Signs of hope in the West Bank?

Given the recent turmoil in the region, I was a little shocked to read this article about progress in the West Bank.

The International Monetary Fund is about to issue its first upbeat report in years for the West Bank, forecasting a 7 percent growth rate for 2009. Car sales in 2008 were double those of 2007. Construction on the first new Palestinian town in decades, for 40,000, will begin early next year north of Ramallah. In Jenin, a seven-story store called Herbawi Home Furnishings has opened, containing the latest espresso machines. Two weeks ago, the Israeli military shut its obtrusive nine-year-old checkpoint at the entrance to this city, part of a series of reductions in security measures.

Whether all this can last and lead to the consolidation of political power for the Fatah-dominated Palestinian Authority based in Ramallah, as the Obama administration hopes, remains unclear. But a recent opinion poll in the West Bank and Gaza by the Jerusalem Media and Communications Center, a Palestinian news agency, found that Fatah was seen as far more trustworthy than Hamas — 35 percent versus 19 percent — a significant shift from the organization’s poll in January, when Hamas appeared to be at least as trustworthy.

A critical factor has been the strength of the Palestinian security forces.

An important element in making the Palestinian force effective, American and Israeli officials say, was taking young Palestinian men out of the ancestral grips of their villages and tribal clans and training them abroad, turning them into soldiers loyal to units and commanders.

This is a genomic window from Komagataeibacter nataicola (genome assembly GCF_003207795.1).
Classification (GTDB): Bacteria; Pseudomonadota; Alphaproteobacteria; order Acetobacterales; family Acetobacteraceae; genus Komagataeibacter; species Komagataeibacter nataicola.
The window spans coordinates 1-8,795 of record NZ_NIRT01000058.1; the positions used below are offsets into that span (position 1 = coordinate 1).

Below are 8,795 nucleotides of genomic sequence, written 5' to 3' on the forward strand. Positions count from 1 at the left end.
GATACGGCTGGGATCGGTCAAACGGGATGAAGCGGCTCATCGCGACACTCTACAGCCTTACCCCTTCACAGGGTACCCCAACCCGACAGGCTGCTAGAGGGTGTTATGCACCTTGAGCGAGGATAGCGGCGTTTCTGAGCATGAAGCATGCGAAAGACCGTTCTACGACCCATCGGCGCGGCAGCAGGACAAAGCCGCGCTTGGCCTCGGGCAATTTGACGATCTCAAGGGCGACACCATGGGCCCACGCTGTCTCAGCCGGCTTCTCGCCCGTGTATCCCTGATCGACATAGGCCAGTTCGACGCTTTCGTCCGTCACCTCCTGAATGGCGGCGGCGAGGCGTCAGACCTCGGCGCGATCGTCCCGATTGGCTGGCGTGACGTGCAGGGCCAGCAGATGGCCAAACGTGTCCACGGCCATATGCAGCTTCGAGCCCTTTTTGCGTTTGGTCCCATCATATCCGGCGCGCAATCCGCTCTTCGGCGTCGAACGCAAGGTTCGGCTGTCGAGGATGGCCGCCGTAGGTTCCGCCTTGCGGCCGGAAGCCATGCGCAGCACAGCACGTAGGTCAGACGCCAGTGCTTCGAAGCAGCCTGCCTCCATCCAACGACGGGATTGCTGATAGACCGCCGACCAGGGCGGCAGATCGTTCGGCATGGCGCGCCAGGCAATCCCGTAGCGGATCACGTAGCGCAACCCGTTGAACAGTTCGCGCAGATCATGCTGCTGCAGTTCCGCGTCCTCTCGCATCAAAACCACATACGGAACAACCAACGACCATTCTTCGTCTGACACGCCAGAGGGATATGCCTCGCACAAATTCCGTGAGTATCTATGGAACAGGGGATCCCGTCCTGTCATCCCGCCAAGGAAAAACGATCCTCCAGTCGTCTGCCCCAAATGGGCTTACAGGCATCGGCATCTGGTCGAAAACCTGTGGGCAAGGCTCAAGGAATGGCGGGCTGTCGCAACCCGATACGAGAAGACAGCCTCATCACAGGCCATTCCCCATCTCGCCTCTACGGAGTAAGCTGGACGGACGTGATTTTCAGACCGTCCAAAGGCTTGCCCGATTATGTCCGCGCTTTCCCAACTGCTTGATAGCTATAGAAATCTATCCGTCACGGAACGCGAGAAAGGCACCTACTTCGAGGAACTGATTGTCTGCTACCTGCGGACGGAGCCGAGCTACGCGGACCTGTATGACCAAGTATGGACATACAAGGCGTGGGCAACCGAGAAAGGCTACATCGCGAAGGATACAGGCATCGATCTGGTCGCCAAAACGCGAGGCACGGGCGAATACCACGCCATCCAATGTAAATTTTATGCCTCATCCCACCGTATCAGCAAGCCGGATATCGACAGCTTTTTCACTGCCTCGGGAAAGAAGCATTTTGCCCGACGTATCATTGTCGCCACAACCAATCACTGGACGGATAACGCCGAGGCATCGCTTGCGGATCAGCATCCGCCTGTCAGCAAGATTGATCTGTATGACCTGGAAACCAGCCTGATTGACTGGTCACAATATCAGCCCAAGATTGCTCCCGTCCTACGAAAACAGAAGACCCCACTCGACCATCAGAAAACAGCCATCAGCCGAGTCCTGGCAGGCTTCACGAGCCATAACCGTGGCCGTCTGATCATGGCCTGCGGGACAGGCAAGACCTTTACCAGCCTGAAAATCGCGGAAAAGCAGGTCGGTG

There still remains much to do. Israel has eased some checkpoints and other restrictions, but Palestinians are still angry over the many controls imposed by the Israelis. That said, the improved situation in the West Bank is a very significant development that can increase pressure on Israel to move forward on the peace process.

  

The mess in Gaza

It’s depressing to see the same pattern unfold in Gaza. Tom Friedman provides some useful background on the situation.

One point Friedman makes is that Iran can now dictate when fighting will resume in the region. Given how low gas prices have further decimated the Iranian economy, one has to wonder whether Iran is pushing for more rocket attacks with the purpose of having this conflict increase oil prices.

  

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